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'They feel like we've already created the story for them.' Lexingtonians urge community to look past preconceptions on violence

Josh James

The panel included familiar faces, from Police Chief Lawrence Weathers to One Lexington anti-violence program coordinator Devine Carama, but it was a lineup of passionate speakers who gradually took the reins at the 90-minute meeting.

The audience of about 50 heard from parents, teachers, and a therapist -- who painted a picture of a growing community, tapped out from COVID and unsure how best to reach young people struggling to locate a source of hope and connection in challenging times.

One theme of the night: making sure those at risk don't feel like the community has written them off.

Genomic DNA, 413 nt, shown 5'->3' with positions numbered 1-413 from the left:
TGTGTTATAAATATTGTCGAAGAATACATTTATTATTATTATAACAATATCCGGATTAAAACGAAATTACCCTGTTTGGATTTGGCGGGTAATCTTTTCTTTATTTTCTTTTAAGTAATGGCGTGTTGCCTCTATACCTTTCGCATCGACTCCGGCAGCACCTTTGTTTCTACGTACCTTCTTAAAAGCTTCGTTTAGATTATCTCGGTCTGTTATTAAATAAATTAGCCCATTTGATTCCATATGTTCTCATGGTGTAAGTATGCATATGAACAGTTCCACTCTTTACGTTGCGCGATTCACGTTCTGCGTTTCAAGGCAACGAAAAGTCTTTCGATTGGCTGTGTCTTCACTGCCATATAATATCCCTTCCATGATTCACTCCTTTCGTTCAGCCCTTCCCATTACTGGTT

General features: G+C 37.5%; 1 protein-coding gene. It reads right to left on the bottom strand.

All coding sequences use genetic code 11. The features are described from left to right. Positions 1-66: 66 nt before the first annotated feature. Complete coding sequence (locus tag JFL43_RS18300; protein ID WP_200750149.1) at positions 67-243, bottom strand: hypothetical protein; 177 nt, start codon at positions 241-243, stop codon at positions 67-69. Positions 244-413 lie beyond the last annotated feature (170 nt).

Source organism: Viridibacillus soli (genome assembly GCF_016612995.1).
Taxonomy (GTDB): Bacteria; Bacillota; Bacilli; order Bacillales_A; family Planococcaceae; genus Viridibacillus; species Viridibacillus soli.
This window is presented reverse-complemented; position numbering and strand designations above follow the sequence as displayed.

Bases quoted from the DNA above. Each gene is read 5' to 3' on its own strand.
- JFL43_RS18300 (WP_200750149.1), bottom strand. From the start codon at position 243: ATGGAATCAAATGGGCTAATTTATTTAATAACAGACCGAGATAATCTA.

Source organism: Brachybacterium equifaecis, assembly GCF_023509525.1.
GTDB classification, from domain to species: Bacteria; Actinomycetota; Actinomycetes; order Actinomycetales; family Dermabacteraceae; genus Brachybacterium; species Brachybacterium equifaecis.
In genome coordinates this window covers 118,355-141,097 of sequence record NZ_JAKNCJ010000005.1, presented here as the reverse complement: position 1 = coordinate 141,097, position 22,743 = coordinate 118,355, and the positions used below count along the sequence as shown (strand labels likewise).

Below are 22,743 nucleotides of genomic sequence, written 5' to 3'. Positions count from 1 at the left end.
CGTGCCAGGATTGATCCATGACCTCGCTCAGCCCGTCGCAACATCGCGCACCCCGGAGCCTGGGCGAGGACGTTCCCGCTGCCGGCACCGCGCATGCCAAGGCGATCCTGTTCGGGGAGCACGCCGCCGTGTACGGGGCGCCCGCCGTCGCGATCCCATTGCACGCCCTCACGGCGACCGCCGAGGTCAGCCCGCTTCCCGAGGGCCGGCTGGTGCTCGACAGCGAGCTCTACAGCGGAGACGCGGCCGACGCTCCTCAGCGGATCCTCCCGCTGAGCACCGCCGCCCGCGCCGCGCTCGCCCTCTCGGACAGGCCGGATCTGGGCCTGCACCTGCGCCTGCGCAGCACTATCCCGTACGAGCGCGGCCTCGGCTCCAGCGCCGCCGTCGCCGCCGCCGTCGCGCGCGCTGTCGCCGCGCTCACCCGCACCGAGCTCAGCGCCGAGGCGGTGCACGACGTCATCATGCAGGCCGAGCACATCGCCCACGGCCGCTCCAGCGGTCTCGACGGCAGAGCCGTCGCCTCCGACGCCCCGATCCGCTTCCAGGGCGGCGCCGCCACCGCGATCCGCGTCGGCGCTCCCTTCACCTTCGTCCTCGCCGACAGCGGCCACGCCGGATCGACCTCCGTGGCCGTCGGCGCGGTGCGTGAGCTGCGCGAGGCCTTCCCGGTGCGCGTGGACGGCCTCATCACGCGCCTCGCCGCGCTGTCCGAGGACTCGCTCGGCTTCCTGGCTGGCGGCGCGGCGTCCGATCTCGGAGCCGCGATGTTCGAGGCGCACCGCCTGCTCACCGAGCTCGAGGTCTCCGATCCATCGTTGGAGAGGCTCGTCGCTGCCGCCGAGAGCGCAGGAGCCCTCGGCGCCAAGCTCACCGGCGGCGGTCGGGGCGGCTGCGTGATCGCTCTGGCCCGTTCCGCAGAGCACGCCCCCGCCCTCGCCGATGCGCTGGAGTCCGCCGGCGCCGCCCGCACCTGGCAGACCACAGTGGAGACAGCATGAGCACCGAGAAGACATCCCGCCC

"We have to ask them more," one speaker said, referring to those who feel caught up in a lifestyle foisted upon them. "We have to stop seeing them as criminals all the time because some of these kids just want help, but they feel like we've already kind of created the story for them and they don't want to talk to us."

Speakers had a number of responses and suggestions, ranging from pleas not to fall into easy preconceptions about the perpetrators and victims of crime to a summit meant to coordinate a single citywide response to the violence.

The forum was one of an increasing number of gatherings centered on how to reduce violence in Lexington, as the city grapples with the prospect of another record-breaking year of homicides.

Josh James fell in love with college radio at Western Kentucky University's student station, New Rock 92 (now Revolution 91.7). After working as a DJ and program director, he knew he wanted to come home to Lexington and try his hand in public radio.